– Interview with Kathirasan K, Mindfulness trainer, Singapore
International Day of Yoga – 21st June, 2019
Kathirasan K, the Founder Director of the Centre for Mindfulness, Singapore, began his journey into Wellness, Mindfulness and Yoga while he was serving his 2.5 years national service in the Singapore Army in the early 90’s. Inspired by the works of Swami Vivekananda in 1994, he began his journey into Vedic Mindfulness viz Advaita Vedanta and yoga.
“At that time, I had too many unanswered existential questions that perplexed me. I explored western philosophies, eastern philosophies and popular religions. But it was Advaita Vedanta that resonated with my disposition.” He started to learn Advaita Vedanta traditionally from the late 1990s till 2004 and taught it after that. He was certified as a Yoga instructor in 2008 with S-VYASA and since then has taught yoga using both spiritual and secular approaches.
In his book Mindfulness in 8 Days, Kathirasan writes that through Mindfulness ‘we learn to live in the present moment, re-examine the meaning of success, failure, stress and joy, and confront any difficult situation with poise and inner strength.’
Asked if this is based on Indian philosophy, he affirms, “It is definitely connected to Indian philosophy, in specific its humanistic dimensions. A lot of what I write has been shaped by Indian Philosophy but not limited to it. And as mentioned earlier, the goals of being not a failure or examining the meaning of life are not always spiritual but it depends on the kinds of means that we employ to get there. They can also be viewed as laukika sadhya-s, and especially so in Indian philosophy where both laukika and vaidika aspects are not black and white but two sides of the same coin. And again Indian philosophy is a loaded word because it can refer to two diametrically opposite philosophies like the Mimamsa and Carvaka.”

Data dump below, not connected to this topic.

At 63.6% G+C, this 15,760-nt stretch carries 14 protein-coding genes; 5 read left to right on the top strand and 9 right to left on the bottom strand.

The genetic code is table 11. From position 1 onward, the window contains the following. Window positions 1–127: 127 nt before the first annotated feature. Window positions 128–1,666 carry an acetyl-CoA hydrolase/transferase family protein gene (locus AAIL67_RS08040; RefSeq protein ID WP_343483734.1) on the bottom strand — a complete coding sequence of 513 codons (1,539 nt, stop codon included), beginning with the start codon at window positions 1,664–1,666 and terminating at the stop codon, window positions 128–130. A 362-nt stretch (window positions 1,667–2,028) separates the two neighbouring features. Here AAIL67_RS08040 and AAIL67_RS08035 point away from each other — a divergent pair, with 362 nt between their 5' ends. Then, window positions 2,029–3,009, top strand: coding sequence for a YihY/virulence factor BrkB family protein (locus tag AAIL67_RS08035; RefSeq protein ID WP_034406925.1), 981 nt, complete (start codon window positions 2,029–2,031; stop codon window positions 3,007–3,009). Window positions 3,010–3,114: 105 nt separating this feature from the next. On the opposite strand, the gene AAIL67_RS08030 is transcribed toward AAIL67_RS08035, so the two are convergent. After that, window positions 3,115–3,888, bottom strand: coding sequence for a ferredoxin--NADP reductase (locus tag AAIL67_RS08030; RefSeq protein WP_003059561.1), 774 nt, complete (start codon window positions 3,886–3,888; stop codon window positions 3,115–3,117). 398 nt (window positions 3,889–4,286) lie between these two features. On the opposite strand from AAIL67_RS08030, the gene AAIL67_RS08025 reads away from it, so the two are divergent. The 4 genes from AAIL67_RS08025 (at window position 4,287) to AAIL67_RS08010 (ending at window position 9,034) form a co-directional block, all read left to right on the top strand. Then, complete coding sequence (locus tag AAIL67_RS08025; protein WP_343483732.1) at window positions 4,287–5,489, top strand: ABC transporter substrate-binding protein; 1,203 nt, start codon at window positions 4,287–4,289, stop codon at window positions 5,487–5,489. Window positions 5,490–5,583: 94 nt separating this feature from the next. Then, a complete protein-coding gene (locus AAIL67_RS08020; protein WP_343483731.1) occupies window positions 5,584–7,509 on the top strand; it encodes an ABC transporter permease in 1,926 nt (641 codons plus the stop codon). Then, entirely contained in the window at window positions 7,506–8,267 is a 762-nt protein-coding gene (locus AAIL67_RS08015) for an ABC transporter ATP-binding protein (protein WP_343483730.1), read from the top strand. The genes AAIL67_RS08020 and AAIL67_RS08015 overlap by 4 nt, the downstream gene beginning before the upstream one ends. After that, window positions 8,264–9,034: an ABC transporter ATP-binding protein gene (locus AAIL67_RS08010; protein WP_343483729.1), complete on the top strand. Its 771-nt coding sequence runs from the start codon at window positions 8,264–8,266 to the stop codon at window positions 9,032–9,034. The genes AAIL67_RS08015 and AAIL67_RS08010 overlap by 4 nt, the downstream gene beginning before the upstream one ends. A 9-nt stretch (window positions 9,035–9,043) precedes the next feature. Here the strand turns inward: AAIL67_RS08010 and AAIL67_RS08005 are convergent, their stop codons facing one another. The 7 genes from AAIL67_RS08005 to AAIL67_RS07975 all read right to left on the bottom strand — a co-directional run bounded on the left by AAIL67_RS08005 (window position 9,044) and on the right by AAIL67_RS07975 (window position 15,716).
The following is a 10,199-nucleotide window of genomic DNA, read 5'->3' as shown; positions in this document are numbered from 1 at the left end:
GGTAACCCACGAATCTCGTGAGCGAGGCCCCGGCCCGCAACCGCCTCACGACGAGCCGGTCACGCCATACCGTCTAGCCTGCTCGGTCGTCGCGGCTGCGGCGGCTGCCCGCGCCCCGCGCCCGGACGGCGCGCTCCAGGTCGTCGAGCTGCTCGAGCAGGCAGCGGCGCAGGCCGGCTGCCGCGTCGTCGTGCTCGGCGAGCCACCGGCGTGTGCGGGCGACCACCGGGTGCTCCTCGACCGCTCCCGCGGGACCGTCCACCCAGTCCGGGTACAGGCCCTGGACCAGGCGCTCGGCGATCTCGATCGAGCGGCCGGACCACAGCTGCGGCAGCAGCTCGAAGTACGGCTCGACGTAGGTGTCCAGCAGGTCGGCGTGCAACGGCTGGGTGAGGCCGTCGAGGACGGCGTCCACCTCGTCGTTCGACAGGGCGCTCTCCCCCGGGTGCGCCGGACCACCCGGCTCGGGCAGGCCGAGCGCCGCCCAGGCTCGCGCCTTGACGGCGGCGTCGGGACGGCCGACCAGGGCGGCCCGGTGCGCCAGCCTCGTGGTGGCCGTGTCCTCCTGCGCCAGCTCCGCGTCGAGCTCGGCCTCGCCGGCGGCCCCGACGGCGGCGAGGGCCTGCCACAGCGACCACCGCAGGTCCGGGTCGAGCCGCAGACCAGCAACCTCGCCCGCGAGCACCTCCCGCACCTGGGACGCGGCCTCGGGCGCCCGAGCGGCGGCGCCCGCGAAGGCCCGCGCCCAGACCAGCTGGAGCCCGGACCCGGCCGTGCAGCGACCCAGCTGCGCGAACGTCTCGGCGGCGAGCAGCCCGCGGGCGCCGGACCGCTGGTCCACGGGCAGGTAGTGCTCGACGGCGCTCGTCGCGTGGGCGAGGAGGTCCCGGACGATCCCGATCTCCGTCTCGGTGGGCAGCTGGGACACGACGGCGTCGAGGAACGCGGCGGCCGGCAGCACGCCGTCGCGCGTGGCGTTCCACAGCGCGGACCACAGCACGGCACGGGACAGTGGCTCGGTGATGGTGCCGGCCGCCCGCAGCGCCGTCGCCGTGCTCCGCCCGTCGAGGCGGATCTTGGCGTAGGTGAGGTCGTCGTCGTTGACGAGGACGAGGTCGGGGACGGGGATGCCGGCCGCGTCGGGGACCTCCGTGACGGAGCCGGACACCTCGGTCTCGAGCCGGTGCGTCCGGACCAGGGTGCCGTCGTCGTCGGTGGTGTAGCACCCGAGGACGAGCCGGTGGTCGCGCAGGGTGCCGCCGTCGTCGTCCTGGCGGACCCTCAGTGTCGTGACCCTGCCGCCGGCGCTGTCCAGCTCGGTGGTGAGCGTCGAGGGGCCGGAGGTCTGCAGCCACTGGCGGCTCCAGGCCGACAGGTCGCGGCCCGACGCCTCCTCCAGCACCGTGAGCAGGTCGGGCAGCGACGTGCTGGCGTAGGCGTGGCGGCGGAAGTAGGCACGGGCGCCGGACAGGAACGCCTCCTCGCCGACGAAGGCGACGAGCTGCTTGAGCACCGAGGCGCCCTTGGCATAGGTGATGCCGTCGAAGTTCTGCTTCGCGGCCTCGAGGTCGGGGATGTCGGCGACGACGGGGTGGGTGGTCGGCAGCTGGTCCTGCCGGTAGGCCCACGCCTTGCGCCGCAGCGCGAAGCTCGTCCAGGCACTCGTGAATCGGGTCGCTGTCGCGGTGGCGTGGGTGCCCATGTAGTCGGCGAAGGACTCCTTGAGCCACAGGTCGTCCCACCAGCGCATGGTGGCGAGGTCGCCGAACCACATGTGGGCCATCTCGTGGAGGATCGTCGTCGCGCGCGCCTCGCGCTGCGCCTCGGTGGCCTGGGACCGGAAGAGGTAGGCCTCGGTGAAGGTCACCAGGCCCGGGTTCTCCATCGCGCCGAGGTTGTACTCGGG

Asked about the ‘secular’ aspect of his Mindfulness programme, Kathirasan quotes Job Kabat-Zinn, the founder of the secular mindfulness movement. “Kabat-Zinn has acknowledged the roots of secular mindfulness to be from Advaita Vedanta, Buddhism (Theravada and Mahayana), Chinese and Korean streams of Zen Buddhism and postural Hatha Yoga. So it is evident that Indian philosophical systems such as Advaita Vedanta, Buddhism and modern Hatha Yoga have contributed to the practice of modern Mindfulness.”
“Secular mindfulness is a spin-off from spiritual mindfulness, similar to butter that has been derived from milk but each having different properties. Secular mindfulness is thus very important so that it reaches out to people regardless of their race, religion or culture who undergo stress, depression, addictive disorders and for those who desire to enhance their brain capabilities to lead a happy and productive life.” -Kathirasan K, Founder Director of the Centre for Mindfulness, Singapore